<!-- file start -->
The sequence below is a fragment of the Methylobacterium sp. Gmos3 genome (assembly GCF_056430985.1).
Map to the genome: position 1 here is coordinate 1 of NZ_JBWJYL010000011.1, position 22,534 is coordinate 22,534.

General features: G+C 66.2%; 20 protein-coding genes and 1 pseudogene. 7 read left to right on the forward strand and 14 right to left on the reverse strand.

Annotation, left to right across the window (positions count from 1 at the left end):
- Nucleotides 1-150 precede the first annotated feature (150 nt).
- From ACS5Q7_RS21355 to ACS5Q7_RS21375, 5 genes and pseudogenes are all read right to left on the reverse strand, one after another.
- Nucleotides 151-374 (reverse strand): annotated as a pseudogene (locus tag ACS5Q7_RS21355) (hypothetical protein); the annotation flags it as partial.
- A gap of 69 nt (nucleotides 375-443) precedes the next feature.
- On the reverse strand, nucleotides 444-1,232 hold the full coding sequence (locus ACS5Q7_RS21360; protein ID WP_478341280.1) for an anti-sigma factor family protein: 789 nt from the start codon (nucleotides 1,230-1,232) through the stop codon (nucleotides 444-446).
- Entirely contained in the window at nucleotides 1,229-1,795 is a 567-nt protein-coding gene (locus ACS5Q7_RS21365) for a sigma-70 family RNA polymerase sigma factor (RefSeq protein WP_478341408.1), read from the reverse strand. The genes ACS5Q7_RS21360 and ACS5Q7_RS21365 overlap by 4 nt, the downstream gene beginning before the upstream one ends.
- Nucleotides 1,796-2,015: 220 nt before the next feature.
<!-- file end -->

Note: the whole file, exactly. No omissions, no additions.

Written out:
The sequence below is a fragment of the Methylobacterium sp. Gmos3 genome (assembly GCF_056430985.1).
Map to the genome: position 1 here is coordinate 1 of NZ_JBWJYL010000011.1, position 22,534 is coordinate 22,534.

General features: G+C 66.2%; 20 protein-coding genes and 1 pseudogene. 7 read left to right on the forward strand and 14 right to left on the reverse strand.

Annotation, left to right across the window (positions count from 1 at the left end):
- Nucleotides 1-150 precede the first annotated feature (150 nt).
- From ACS5Q7_RS21355 to ACS5Q7_RS21375, 5 genes and pseudogenes are all read right to left on the reverse strand, one after another.
- Nucleotides 151-374 (reverse strand): annotated as a pseudogene (locus tag ACS5Q7_RS21355) (hypothetical protein); the annotation flags it as partial.
- A gap of 69 nt (nucleotides 375-443) precedes the next feature.
- On the reverse strand, nucleotides 444-1,232 hold the full coding sequence (locus ACS5Q7_RS21360; protein ID WP_478341280.1) for an anti-sigma factor family protein: 789 nt from the start codon (nucleotides 1,230-1,232) through the stop codon (nucleotides 444-446).
- Entirely contained in the window at nucleotides 1,229-1,795 is a 567-nt protein-coding gene (locus ACS5Q7_RS21365) for a sigma-70 family RNA polymerase sigma factor (RefSeq protein WP_478341408.1), read from the reverse strand. The genes ACS5Q7_RS21360 and ACS5Q7_RS21365 overlap by 4 nt, the downstream gene beginning before the upstream one ends.
- Nucleotides 1,796-2,015: 220 nt before the next feature.